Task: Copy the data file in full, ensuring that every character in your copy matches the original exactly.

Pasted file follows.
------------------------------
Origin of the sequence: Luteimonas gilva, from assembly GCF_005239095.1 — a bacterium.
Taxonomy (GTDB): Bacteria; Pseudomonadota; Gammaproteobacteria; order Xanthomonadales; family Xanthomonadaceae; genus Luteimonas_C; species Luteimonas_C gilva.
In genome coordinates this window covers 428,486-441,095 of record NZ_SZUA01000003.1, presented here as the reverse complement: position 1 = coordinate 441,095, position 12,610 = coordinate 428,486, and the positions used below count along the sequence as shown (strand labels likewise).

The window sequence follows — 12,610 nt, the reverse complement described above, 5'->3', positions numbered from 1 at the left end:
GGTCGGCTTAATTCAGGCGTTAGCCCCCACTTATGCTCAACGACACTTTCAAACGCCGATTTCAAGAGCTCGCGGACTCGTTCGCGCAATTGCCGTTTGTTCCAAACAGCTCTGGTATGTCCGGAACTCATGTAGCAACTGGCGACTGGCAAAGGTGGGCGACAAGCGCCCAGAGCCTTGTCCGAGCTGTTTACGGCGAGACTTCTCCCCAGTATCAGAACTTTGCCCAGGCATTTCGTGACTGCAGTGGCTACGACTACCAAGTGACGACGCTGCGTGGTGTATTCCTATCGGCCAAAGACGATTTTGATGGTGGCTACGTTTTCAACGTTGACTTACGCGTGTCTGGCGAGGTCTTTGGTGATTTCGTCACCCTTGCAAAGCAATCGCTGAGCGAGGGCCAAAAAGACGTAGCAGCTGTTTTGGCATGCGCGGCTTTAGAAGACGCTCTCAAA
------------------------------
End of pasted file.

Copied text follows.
Origin of the sequence: Luteimonas gilva, from assembly GCF_005239095.1 — a bacterium.
Taxonomy (GTDB): Bacteria; Pseudomonadota; Gammaproteobacteria; order Xanthomonadales; family Xanthomonadaceae; genus Luteimonas_C; species Luteimonas_C gilva.
In genome coordinates this window covers 428,486-441,095 of record NZ_SZUA01000003.1, presented here as the reverse complement: position 1 = coordinate 441,095, position 12,610 = coordinate 428,486, and the positions used below count along the sequence as shown (strand labels likewise).

The window sequence follows — 12,610 nt, the reverse complement described above, 5'->3', positions numbered from 1 at the left end:
GGTCGGCTTAATTCAGGCGTTAGCCCCCACTTATGCTCAACGACACTTTCAAACGCCGATTTCAAGAGCTCGCGGACTCGTTCGCGCAATTGCCGTTTGTTCCAAACAGCTCTGGTATGTCCGGAACTCATGTAGCAACTGGCGACTGGCAAAGGTGGGCGACAAGCGCCCAGAGCCTTGTCCGAGCTGTTTACGGCGAGACTTCTCCCCAGTATCAGAACTTTGCCCAGGCATTTCGTGACTGCAGTGGCTACGACTACCAAGTGACGACGCTGCGTGGTGTATTCCTATCGGCCAAAGACGATTTTGATGGTGGCTACGTTTTCAACGTTGACTTACGCGTGTCTGGCGAGGTCTTTGGTGATTTCGTCACCCTTGCAAAGCAATCGCTGAGCGAGGGCCAAAAAGACGTAGCAGCTGTTTTGGCATGCGCGGCTTTAGAAGACGCTCTCAAA